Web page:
The downfall of most church-wide campaigns, including some I’ve launched over the years, is you can experience great success for 6 weeks, then the whole thing falls off the cliff. But, it doesn’t have to. If in the middle of your post-Super Bowl series (formerly called “New Year’s series”), you announced a next step series which would run between the Christian holidays of Easter Sunday and Memorial Day, you could easily retain 80 percent of the groups that start in your Super Bowl series. By offering a next step, your groups are given a good reason to stay together.
Now, if your church is about to launch groups this Sunday, it might be time to take a timeout and regroup. Call an audible. Do what you need to do before you have to throw a Hail Mary or punt!
If you try this, you should get at least 50 percent of your people connected into groups. If you don’t, call me. We’ll figure something out!
By Allen White
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By Allen White
The season that starts with Thanksgiving and goes through New Year’s Day is pretty intense for most of us. (Or does the season start at Halloween now?) Office parties, family gatherings, school functions, church services, shopping, shopping, shopping, cooking, cooking, cooking – boy, the list goes on. With all of this activity going on, should your group take a break? Well, a lot depends on your group. Here are a few things to think about:
1. Ask your group. While some people feel that they can barely come up for air during the holidays, others might experience a great deal of loneliness. Even though it’s a busy time, most people are still working every day and going about their daily routine. Before you decide to cancel, see what your group wants to do. If there are three or four who would like to meet, then you might consider meeting. Please note, however, that if your schedule has gone berserk, then it might be good to take a break for your own sake. But, make sure that your group is taken care of. Will someone spend Thanksgiving alone? Maybe a group member could include them in a family gathering.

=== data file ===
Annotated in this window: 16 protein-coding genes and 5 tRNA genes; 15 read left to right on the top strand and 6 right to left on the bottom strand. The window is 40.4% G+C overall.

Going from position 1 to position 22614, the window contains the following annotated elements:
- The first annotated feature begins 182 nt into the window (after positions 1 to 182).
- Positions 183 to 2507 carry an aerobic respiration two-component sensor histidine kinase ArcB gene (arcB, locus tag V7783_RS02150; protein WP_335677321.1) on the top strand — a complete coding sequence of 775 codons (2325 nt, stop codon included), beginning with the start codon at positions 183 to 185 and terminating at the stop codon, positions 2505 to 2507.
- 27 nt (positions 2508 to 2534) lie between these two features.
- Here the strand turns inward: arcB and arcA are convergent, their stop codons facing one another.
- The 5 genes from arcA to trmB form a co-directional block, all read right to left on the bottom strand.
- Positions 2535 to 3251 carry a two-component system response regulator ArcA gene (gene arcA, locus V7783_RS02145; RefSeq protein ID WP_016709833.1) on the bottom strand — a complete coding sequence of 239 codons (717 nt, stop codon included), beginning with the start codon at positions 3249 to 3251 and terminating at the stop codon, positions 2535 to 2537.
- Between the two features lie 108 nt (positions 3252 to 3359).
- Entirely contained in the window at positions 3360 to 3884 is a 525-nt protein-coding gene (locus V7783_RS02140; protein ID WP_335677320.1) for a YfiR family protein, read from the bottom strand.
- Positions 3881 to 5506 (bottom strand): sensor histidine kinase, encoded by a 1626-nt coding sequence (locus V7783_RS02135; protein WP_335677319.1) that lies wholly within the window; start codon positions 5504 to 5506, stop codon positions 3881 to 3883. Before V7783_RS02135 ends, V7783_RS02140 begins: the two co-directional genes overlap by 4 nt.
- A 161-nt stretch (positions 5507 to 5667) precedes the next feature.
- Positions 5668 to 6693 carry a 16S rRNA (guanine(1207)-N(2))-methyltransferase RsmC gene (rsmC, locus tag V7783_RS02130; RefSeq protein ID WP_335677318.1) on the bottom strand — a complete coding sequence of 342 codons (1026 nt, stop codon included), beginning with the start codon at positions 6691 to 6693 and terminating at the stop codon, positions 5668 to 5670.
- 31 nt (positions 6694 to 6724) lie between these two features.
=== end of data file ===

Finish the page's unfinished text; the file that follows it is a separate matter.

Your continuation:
2. Have a party. There is a healthy ebb and flow to small groups. Most groups can complete a study or two during the months of August through November, then will start again in January. Your group is not “more spiritual” by persisting in an inductive Bible study through the holidays. But, there is more to group that study. Having just completed a study or two in the Fall, your group has something to celebrate. Throw a party. This might even be a good time to invite prospective members and neighbors to check out the group and possibly join for your next study.
3. Serve together as a group. The holiday season offers many opportunities to serve the underprivileged in the community. Homeless shelters, soup kitchens and children’s homes have a great deal of needs, especially during the holidays. While many groups and organizations will help during the Christmas season, the reality is that these groups have needs year-round. Christmas is a great time to introduce your group to serving together. If they are interested, then plan to serve on a regular basis.
4. Give your group the next step. Some groups continue to meet during the holidays. That’s perfectly okay. Some groups decide to take a break. Some groups will follow one of the suggestions above. Whatever your group chooses to do, you will want to announce to your group when you will start again in January. They need to know that there is a next step. Announce your start date and maybe even your new study.